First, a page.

Posts Tagged ‘ Bayesian statistics ’

A look at Bayesian statistics

September 3, 2012
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A look at Bayesian statistics

An introduction to Bayesian analysis and why you might care. Fight club The subject of statistics is about how to learn.  Given that it is about the unknown, it shouldn’t be surprising that there are deep differences of opinion on how to go about doing it (in spite of the stereotype that statisticians are accountants … Continue reading...

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ASA fellows

May 12, 2012
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ASA fellows

Being freshly elected ASA Fellow (yay!), I just received the list of 2012 ASA Fellows. Among whose, let me mention Sudipto Banerjee, University of Minnesota, Minneapolis, Minnesota, elected “For theoretical, methodological and applied research in spatiotemporal statistical modeling, especially as applied to problems in environmetrics, ecology, occupational health, agriculture and economics, for professional work at

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1500th, 3000th, &tc

January 7, 2012
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1500th, 3000th, &tc

As the ‘Og reached its 1500th post and 3000th comment at exactly the same time, a wee and only mildly interesting Sunday morning foray in what was posted so far and attracted the most attention (using the statistics provided by wordpress). The most visited posts: Title Views Home page 203,727 In{s}a(ne)!! 7,422 “simply start over

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quantum forest

December 1, 2011
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quantum forest

Thanks to a link on R-bloggers, I was introduced to Luis Apiolaza’s blog, Quantum Forest, which covers data analyses and R comments he encounters in his research as a quantitative forester/geneticist. And he works at the University of Canterbury, Christchurch, where I first taught from Bayesian Core in 2006. Which may be why he chose

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Bayesian modeling using WinBUGS

November 6, 2011
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Bayesian modeling using WinBUGS

Yes, yet another Bayesian textbook: Ioannis Ntzoufras’ Bayesian modeling using WinBUGS was published in 2009 and it got an honourable mention at the 2009 PROSE Award. (Nice acronym for a book award! All the mathematics books awarded that year were actually statistics books.) Bayesian modeling using WinBUGS is rather similar to the more recent Bayesian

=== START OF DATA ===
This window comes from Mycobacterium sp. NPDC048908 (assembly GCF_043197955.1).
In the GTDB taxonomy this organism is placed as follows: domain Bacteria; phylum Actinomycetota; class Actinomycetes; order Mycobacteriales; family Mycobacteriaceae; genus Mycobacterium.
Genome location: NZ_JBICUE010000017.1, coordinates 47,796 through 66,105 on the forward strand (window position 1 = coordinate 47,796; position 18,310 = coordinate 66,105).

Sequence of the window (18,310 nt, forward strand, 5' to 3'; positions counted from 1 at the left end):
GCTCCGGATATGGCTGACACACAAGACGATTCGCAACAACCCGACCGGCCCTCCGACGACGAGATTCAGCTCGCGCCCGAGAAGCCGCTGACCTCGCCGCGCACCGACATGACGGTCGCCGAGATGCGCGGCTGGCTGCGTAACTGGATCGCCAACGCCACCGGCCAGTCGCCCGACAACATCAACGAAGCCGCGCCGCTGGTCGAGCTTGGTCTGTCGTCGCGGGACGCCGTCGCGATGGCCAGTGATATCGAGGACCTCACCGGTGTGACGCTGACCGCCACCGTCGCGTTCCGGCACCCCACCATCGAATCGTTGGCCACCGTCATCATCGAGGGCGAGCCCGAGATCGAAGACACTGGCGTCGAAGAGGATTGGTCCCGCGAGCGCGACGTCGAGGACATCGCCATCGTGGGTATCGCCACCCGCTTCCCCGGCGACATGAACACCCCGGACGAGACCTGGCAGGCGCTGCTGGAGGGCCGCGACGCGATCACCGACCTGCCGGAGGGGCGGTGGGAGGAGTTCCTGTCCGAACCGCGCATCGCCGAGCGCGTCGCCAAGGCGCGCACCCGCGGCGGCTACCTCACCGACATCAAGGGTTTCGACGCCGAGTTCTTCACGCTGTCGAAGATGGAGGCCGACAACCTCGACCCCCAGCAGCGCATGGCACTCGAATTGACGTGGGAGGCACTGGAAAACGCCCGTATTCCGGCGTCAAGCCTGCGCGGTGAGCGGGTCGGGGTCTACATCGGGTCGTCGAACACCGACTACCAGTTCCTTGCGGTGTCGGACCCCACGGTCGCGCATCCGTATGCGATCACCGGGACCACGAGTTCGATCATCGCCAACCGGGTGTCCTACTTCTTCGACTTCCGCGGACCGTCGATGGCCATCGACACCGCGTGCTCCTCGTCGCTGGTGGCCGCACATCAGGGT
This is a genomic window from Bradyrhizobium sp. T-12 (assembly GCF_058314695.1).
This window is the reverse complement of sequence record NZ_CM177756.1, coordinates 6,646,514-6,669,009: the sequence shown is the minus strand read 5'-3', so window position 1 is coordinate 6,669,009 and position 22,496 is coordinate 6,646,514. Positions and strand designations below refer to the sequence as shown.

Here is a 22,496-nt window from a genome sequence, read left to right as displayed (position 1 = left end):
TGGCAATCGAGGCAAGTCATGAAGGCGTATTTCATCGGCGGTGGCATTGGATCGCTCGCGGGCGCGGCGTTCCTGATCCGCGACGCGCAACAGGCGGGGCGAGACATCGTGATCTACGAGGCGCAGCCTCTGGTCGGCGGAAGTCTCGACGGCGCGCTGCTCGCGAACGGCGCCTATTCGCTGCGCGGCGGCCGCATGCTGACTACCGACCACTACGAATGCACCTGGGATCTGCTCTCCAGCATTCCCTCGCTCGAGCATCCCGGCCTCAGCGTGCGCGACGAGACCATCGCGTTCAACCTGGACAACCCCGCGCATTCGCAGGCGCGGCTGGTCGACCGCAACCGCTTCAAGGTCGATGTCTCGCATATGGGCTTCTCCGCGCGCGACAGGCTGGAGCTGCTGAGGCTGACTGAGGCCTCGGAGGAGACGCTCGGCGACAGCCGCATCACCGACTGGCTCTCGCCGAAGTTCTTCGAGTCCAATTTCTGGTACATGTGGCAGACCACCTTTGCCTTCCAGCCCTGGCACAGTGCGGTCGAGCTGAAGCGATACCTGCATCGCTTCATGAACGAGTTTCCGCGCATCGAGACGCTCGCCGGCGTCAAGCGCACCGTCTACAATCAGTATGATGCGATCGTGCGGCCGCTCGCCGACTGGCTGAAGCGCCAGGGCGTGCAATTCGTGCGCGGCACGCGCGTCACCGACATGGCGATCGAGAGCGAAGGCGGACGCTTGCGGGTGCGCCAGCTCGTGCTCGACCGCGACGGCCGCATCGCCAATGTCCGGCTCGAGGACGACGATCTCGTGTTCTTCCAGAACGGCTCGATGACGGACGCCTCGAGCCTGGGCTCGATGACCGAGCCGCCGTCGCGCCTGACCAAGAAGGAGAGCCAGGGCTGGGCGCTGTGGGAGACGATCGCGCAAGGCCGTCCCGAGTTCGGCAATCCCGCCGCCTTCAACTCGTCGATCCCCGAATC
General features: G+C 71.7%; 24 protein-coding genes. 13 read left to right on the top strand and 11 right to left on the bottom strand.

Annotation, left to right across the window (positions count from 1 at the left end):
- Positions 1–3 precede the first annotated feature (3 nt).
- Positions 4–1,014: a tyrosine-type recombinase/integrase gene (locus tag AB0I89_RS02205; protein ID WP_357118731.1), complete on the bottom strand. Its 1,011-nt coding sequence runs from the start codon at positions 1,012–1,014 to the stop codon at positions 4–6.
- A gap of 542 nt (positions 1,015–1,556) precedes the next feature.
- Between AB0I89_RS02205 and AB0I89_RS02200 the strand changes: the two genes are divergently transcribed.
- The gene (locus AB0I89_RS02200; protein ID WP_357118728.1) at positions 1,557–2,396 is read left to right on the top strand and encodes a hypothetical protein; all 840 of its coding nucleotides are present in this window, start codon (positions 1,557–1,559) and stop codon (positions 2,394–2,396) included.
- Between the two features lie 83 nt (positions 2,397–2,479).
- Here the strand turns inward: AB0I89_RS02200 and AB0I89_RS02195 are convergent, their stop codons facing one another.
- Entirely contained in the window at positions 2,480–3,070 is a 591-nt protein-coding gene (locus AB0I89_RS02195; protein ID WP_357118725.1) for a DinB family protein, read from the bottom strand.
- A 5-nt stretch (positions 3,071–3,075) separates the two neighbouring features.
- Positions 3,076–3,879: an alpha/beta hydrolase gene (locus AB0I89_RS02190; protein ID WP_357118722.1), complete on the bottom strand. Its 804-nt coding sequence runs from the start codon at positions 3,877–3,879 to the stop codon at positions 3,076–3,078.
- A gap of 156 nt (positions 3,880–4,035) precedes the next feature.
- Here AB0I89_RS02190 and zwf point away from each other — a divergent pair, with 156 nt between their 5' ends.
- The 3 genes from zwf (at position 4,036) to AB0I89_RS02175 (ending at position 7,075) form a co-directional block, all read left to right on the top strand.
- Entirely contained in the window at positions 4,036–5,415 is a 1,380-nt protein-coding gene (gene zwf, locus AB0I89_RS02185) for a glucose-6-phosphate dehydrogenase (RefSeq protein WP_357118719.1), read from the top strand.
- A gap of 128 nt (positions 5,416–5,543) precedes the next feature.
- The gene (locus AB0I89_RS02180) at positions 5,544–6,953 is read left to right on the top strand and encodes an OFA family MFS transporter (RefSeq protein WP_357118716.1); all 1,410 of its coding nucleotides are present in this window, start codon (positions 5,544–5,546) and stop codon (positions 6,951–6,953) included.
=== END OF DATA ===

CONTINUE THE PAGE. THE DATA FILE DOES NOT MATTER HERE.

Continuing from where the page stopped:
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Bayesian ideas and data analysis

October 30, 2011
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Bayesian ideas and data analysis

Here is another Bayesian textbook that appeared recently. I read it in the past few days and, despite my obvious biases and prejudices, I liked it very much! It has a lot in common (at least in spirit) with our Bayesian Core, which may explain why I feel so benevolent towards Bayesian ideas and

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understanding computational Bayesian statistics: a reply from Bill Bolstad

October 23, 2011
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understanding computational Bayesian statistics: a reply from Bill Bolstad

Bill Bolstad wrote a reply to my review of his book Understanding computational Bayesian statistics last week and here it is, unedited except for the first paragraph where he thanks me for the opportunity to respond, “so readers will see that the book has some good features beyond having a “nice cover”.” (!) I simply processed

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understanding computational Bayesian statistics

October 9, 2011
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understanding computational Bayesian statistics

I have just finished reading this book by Bill Bolstad (University of Waikato, New Zealand) which a previous ‘Og post pointed out when it appeared, shortly after our Introducing Monte Carlo Methods with R. My family commented that the cover was nicer than those of my own books, which is true. Before I launch into

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Bayesian Models with Censored Data: A comparison of OLS, tobit and bayesian models

September 17, 2011
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Bayesian Models with Censored Data: A comparison of OLS, tobit and bayesian models

The following R code models a censored dependent variable (in this case academic aptitude) using a traditional least squares, tobit, and Bayesian approaches.  As depicted below, the OLS estimates (blue) for censored data are inconsistent and will ...

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Elements of Bayesian Econometrics

September 16, 2011
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Elements of Bayesian Econometrics

 posterior = (likelihood x prior) / integrated likelihoodThe combination of a prior distribution and a likelihood function is utilized to produce a posterior distribution.  Incorporating information from both the prior distribution and the likelihood function leads to a reduction in variance and an improved estimator. As n→...

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